Makhosandile Zulu
2 minute read
6 Jan 2020
4:00 pm

Human Rights Commission to fight court decision throwing out hate speech law

Makhosandile Zulu

The SAHRC says the ‘gay is not okay’ columnist should have been found guilty of hate speech after he was let off the hook by an SCA judgment.

Powa supporters in court during the Jon Qwelane trial, 7 March 2017. Photo: ANA

The South African Human Rights Commission (SAHRC) has said that it intends to file papers opposing the Supreme Court of Appeal’s (SCA’s) freedom of expression judgement.

On November 29 last year, the SCA delivered a judgment that found that the current definition of hate speech is unconstitutional.

The SCA made the judgement after columnist, veteran journalist, former radio personality and one-time ambassador to Uganda Jon Qwelane approached the court to appeal an Equality Court ruling against him that found that his 2008 column titled Call me names, but gay is not okay was “hurtful, harmful, incited harm and propagated hate and amounted to hate speech”.

The Equality Court made the ruling after the SAHRC took action against Qwelane.

The SAHRC was the first respondent in the appeal launched by Qwelane while the minister of justice and correctional services was the second respondent.

The SCA ruled that Qwelane’s opinion was hurtful but did not amount to hate speech under the current definition.

The SAHRC, however, says the Constitutional Court must rule on the matter and it is of the strong view that the SCA “has erred” in ruling that section 10 of the Promotion of Equality and Prevention of Unfair Discrimination Act (Pepuda) “is too wide”.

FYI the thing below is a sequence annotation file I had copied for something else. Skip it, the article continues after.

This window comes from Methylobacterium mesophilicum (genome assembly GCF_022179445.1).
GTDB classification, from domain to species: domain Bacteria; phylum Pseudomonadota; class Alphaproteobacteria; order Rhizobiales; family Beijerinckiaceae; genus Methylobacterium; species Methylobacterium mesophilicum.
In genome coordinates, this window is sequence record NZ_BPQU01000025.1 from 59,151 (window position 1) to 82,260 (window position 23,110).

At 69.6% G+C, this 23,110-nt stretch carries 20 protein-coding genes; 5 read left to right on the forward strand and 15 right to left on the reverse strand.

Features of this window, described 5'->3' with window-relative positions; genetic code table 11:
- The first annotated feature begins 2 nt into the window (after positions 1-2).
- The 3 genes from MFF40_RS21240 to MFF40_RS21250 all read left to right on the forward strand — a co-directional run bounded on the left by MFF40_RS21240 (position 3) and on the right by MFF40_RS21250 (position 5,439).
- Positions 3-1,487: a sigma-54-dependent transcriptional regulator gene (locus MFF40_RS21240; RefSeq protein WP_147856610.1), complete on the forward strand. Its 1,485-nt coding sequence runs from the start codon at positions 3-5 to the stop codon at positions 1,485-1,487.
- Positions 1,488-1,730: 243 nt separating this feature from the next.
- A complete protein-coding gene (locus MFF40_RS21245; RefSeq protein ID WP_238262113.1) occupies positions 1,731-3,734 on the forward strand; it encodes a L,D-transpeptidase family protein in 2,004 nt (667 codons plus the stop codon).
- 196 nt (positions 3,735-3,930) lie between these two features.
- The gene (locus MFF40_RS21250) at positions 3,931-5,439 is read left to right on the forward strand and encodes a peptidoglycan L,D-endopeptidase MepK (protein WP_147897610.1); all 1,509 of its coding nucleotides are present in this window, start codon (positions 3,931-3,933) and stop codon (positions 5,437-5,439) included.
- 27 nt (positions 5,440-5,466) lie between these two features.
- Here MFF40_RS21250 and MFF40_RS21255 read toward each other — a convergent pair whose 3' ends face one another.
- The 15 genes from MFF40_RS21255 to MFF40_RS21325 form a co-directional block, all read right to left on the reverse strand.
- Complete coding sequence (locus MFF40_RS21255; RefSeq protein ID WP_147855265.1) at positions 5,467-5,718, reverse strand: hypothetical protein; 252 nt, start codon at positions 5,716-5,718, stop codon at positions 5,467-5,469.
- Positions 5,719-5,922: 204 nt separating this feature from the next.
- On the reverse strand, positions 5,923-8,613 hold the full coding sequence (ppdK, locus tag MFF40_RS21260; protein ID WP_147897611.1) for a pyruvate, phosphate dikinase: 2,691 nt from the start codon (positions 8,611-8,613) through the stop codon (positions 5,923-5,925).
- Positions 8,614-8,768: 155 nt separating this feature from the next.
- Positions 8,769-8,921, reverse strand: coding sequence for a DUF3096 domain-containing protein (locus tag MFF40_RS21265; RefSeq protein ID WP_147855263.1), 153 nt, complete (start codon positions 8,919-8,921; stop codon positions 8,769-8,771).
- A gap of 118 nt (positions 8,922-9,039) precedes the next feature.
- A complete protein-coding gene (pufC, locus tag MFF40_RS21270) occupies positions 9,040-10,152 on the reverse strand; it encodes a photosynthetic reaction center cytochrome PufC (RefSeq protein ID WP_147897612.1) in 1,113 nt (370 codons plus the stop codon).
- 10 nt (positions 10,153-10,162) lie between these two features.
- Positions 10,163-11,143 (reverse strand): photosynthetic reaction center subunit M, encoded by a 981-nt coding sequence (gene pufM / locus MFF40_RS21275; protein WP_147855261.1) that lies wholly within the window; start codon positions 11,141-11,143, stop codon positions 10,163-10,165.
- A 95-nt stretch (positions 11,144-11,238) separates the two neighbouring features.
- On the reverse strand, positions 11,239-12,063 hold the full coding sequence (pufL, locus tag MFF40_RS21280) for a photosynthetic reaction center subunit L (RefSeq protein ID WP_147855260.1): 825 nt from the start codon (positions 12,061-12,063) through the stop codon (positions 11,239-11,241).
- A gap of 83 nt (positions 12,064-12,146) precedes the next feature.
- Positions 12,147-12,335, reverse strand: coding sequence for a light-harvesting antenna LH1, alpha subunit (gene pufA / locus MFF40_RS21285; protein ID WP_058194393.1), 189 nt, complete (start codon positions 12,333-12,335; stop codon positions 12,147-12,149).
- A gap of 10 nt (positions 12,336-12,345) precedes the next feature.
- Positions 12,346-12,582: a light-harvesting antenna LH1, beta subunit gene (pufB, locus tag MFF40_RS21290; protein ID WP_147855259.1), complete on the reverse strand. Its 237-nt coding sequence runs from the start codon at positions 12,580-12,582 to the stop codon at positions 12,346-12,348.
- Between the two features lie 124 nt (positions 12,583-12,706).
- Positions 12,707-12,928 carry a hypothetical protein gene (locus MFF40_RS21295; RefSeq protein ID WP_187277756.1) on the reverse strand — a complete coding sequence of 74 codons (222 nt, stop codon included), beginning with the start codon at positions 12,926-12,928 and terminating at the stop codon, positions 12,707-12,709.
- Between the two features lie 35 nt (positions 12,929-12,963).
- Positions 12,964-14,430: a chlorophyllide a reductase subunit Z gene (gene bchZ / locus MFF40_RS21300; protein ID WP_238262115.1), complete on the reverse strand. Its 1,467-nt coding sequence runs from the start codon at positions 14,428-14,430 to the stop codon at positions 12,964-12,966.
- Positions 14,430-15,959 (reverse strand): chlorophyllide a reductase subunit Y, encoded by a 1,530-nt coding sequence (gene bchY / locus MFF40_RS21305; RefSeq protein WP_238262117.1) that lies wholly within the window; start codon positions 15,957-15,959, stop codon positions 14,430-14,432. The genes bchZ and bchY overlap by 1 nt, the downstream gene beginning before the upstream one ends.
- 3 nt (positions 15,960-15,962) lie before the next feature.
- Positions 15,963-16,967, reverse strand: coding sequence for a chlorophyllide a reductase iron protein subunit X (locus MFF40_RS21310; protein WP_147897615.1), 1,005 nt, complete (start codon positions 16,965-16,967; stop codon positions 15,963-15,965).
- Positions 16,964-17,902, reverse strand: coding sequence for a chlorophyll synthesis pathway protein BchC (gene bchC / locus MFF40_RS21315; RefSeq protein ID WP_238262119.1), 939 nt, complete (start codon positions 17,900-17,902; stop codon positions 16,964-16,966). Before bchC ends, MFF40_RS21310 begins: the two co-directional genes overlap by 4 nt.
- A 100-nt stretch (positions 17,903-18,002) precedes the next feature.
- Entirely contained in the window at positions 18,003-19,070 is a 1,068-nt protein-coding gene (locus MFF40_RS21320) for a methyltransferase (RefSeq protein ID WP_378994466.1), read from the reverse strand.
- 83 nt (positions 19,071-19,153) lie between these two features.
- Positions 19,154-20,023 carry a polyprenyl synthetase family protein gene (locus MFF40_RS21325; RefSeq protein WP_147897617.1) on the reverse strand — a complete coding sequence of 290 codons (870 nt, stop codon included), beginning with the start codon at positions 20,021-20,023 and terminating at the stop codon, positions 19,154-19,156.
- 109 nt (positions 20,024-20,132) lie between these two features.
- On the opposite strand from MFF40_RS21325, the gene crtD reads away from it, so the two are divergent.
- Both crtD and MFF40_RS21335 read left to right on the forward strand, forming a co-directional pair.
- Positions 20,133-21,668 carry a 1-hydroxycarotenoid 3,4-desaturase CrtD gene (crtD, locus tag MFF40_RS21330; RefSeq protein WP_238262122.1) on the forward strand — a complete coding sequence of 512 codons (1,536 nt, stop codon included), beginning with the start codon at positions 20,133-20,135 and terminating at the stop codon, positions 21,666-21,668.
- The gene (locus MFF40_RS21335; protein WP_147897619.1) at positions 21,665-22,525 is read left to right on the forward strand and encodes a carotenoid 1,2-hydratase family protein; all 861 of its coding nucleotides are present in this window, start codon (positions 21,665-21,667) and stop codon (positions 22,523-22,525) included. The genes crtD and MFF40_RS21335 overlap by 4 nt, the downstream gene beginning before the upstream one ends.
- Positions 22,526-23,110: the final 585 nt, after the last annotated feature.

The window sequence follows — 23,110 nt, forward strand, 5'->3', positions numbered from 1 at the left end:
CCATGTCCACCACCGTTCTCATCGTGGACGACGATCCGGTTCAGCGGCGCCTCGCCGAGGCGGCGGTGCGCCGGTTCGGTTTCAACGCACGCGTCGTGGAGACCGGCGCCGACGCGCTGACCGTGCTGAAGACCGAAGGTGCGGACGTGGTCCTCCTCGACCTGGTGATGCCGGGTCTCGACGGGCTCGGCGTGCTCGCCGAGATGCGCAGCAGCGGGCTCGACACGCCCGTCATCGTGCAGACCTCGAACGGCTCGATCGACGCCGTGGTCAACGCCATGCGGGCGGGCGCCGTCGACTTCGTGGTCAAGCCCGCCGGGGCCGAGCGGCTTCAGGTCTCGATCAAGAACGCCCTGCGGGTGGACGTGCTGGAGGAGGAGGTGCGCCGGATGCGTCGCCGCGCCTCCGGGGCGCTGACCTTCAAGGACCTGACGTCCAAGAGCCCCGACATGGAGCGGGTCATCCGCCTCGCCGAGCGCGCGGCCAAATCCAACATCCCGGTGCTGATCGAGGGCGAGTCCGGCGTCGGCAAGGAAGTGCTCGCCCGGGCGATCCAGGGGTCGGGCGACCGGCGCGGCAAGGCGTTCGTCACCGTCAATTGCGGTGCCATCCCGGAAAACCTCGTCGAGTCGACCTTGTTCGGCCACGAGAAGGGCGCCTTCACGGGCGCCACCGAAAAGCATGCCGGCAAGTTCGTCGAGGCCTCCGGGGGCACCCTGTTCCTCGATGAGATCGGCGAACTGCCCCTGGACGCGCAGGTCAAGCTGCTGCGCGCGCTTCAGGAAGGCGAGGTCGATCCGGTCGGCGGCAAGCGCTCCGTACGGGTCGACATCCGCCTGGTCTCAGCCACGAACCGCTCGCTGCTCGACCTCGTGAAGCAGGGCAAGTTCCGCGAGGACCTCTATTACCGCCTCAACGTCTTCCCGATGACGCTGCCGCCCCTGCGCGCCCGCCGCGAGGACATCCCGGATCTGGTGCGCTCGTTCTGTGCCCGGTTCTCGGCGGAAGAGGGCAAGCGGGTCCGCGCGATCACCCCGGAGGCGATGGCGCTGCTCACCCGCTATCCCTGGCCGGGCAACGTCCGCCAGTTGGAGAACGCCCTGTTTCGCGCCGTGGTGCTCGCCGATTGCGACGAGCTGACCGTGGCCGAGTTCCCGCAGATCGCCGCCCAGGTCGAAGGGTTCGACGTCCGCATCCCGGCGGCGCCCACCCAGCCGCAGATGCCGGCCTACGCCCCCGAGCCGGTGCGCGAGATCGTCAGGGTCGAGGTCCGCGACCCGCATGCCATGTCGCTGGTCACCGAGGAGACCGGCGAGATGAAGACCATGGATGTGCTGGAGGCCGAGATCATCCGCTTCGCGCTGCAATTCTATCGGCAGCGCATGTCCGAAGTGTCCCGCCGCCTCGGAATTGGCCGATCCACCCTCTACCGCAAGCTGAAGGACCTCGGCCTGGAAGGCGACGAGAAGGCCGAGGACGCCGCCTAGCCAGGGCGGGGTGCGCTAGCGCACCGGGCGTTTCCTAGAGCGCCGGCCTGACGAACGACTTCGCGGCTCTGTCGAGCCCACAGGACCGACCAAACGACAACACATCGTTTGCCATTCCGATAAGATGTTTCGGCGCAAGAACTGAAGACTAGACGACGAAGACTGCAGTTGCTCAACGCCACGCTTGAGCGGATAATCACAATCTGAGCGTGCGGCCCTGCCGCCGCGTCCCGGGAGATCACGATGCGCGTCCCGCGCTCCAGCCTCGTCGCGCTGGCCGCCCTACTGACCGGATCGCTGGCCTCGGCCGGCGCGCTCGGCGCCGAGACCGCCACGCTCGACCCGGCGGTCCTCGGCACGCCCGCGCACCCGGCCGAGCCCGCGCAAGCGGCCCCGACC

The SCA has given parliament 18 months to rewrite the vague and overbroad law.

An SAHRC commissioner told eNCA on Monday morning that what was of concern for the commission was that parliament would take time to come up with and process a Bill in both its houses, creating an unwanted “vacuum in the meantime”.

The CEO of the SAHRC, Advocate Tseliso Thipanyane, said the SCA said the definition of section 10 of the Pepuda was too broad and therefore unconstitutional, and that hate speech needed be defined more narrowly.

Thipanyane said the SAHRC had not taken issue with the latter, that hate speech must be defined narrowly, however, the commission was of the view that courts could define hate speech narrowly and so there was no need for the act to be amended.  The SAHRC was waiting for advice from counsel, he added.

He said the SAHRC had taken issue with the costs order made by the SCA as the commission did not “understand why” such an order was made.

Thipanyane said the SAHRC was of the view that Qwelane’s opinion was “tantamount to hate speech” and so the commission wanted him to be found guilty of hate speech. However, the SAHRC was waiting for further opinion from counsel.

Thipanyane said the SCA judgement on the matter was currently for academic purposes until it was ratified or rejected by the Constitutional Court.

He indicated that the Department of Justice and Constitutional Development could also possibly oppose the SCA judgment.

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